Here is a constructive proof (though I am not saying that the proofs given so far have been non-constructive; I have not tracked down their dependencies).

I will rely on the book Henri Lombardi, Claude Quitté, *Commutative algebra: Constructive methods. Finite projective modules*, arXiv:1605.04832v2 (translated by Tania K. Roblot, published by Springer 2015, but the link is to an updated version gracefully posted on the arXiv). Specifically, I will need the following fact from that book:

**(1)** If $R$ is a Prüfer ring (not necessarily a Prüfer domain!), and if $\mathfrak{a}$ and $\mathfrak{b}$ are two finitely generated ideals of $R$, then $\mathfrak{a} \mathfrak{b} = \left(\mathfrak{a} \cap \mathfrak{b}\right) \left(\mathfrak{a} + \mathfrak{b}\right)$.

This is part of Exercise 10 point 3 in Chapter VIII of the above book.

Here is your claim, slightly extended (as Laurent pointed out, it is not necessary to all-quantify over $b$ in the assumption):

**Proposition 1.** Let $R$ be a Prüfer domain. Let $a \in R$ and $b \in R$ be such that the ideal $Ra \cap Rb$ of $R$ is principal. Then, the ideal $Ra + Rb$ of $R$ also is principal.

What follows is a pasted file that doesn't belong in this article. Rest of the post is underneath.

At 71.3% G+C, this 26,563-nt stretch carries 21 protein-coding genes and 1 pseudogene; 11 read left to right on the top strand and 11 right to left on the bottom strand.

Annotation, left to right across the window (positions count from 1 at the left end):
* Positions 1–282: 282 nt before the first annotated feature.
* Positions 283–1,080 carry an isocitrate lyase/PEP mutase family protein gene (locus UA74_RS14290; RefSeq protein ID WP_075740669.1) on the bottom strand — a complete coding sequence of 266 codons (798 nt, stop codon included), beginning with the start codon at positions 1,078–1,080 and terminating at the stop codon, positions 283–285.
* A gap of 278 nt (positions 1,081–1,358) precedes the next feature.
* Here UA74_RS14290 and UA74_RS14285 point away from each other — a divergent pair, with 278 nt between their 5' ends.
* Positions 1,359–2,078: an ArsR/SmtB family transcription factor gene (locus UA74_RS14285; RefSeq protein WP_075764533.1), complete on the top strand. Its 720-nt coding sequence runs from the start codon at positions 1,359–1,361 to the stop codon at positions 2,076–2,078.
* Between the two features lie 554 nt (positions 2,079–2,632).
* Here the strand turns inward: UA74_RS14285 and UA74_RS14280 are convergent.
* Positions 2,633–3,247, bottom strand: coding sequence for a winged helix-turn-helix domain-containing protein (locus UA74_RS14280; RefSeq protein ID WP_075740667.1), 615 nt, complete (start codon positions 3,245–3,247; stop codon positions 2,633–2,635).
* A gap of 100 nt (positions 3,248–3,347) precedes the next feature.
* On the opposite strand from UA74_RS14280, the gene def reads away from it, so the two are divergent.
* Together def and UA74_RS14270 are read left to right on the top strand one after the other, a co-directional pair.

*Proof of Proposition 1.* We WLOG assume that $a \neq 0$, since otherwise the claim is obvious (because $a = 0$ entails $Ra + Rb = Rb$). For similar reasons, we WLOG assume that $b \neq 0$. The ideal $Ra \cap Rb$ of $R$ is principal; in other words, $Ra \cap Rb = Rc$ for some $c \in R$. Consider this $c$. The element $ab$ of $R$ belongs to both $Ra$ and $Rb$, and thus belongs to $Ra \cap Rb = Rc$. In other words, $ab = cx$ for some $x \in R$. Consider this $x$. We shall show that $Ra + Rb = Rx$.

Indeed, **(1)** (applied to $\mathfrak{a} = Ra$ and $\mathfrak{b} = Rb$) yields $\left(Ra\right)\left(Rb\right) = \underbrace{\left(Ra \cap Rb\right)}_{=Rc} \left(Ra + Rb\right) = Rc \left(Ra + Rb\right) = c\left(Ra + Rb\right)$. Thus, $c\left(Ra + Rb\right) = \left(Ra\right)\left(Rb\right) = R\underbrace{ab}_{=cx} = Rcx = c\left(Rx\right)$.

But $R$ is an integral domain. Hence, from $a \neq 0$ and $b \neq 0$, we obtain $ab \neq 0$, so that $cx = ab \neq 0$ and thus $c \neq 0$. Therefore, if two ideals $I$ and $J$ of $R$ satisfy $cI = cJ$, then $I = J$ (to prove this, just argue elementwise, again using the fact that $R$ is an integral domain). Applying this to $I = Ra + Rb$ and $J = Rx$, we conclude that $Ra + Rb = Rx$ (since $c\left(Ra + Rb\right) = c\left(Rx\right)$). Hence, the ideal $Ra + Rb$ is principal. $\square$

*Remark.* The above proof still works if we replace the condition that $R$ be a domain by the condition that $a$ and $b$ be non-zero-divisors.